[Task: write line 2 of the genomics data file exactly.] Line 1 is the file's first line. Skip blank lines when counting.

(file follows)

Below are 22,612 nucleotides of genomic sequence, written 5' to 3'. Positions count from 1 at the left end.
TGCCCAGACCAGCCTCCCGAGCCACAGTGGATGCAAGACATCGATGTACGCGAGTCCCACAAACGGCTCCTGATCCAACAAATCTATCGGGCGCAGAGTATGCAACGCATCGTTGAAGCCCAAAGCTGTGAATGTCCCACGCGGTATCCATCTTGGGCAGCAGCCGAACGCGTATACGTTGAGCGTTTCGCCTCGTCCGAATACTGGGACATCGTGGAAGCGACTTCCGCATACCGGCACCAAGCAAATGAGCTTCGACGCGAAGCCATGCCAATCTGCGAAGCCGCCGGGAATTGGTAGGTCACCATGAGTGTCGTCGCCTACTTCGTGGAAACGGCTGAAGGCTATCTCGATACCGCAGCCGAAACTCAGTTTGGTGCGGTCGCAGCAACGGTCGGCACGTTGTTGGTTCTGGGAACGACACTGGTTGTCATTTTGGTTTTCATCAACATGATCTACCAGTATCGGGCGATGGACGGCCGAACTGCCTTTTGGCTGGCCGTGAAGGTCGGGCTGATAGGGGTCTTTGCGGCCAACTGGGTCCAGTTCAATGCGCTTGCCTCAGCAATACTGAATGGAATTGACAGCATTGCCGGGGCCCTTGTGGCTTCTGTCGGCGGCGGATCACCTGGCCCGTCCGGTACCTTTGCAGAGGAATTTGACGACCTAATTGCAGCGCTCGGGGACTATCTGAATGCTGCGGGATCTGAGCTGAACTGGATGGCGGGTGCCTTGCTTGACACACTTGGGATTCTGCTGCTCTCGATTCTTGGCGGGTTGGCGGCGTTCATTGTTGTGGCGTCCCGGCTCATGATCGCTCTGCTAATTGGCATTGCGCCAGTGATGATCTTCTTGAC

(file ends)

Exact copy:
TGCCCAGACCAGCCTCCCGAGCCACAGTGGATGCAAGACATCGATGTACGCGAGTCCCACAAACGGCTCCTGATCCAACAAATCTATCGGGCGCAGAGTATGCAACGCATCGTTGAAGCCCAAAGCTGTGAATGTCCCACGCGGTATCCATCTTGGGCAGCAGCCGAACGCGTATACGTTGAGCGTTTCGCCTCGTCCGAATACTGGGACATCGTGGAAGCGACTTCCGCATACCGGCACCAAGCAAATGAGCTTCGACGCGAAGCCATGCCAATCTGCGAAGCCGCCGGGAATTGGTAGGTCACCATGAGTGTCGTCGCCTACTTCGTGGAAACGGCTGAAGGCTATCTCGATACCGCAGCCGAAACTCAGTTTGGTGCGGTCGCAGCAACGGTCGGCACGTTGTTGGTTCTGGGAACGACACTGGTTGTCATTTTGGTTTTCATCAACATGATCTACCAGTATCGGGCGATGGACGGCCGAACTGCCTTTTGGCTGGCCGTGAAGGTCGGGCTGATAGGGGTCTTTGCGGCCAACTGGGTCCAGTTCAATGCGCTTGCCTCAGCAATACTGAATGGAATTGACAGCATTGCCGGGGCCCTTGTGGCTTCTGTCGGCGGCGGATCACCTGGCCCGTCCGGTACCTTTGCAGAGGAATTTGACGACCTAATTGCAGCGCTCGGGGACTATCTGAATGCTGCGGGATCTGAGCTGAACTGGATGGCGGGTGCCTTGCTTGACACACTTGGGATTCTGCTGCTCTCGATTCTTGGCGGGTTGGCGGCGTTCATTGTTGTGGCGTCCCGGCTCATGATCGCTCTGCTAATTGGCATTGCGCCAGTGATGATCTTCTTGAC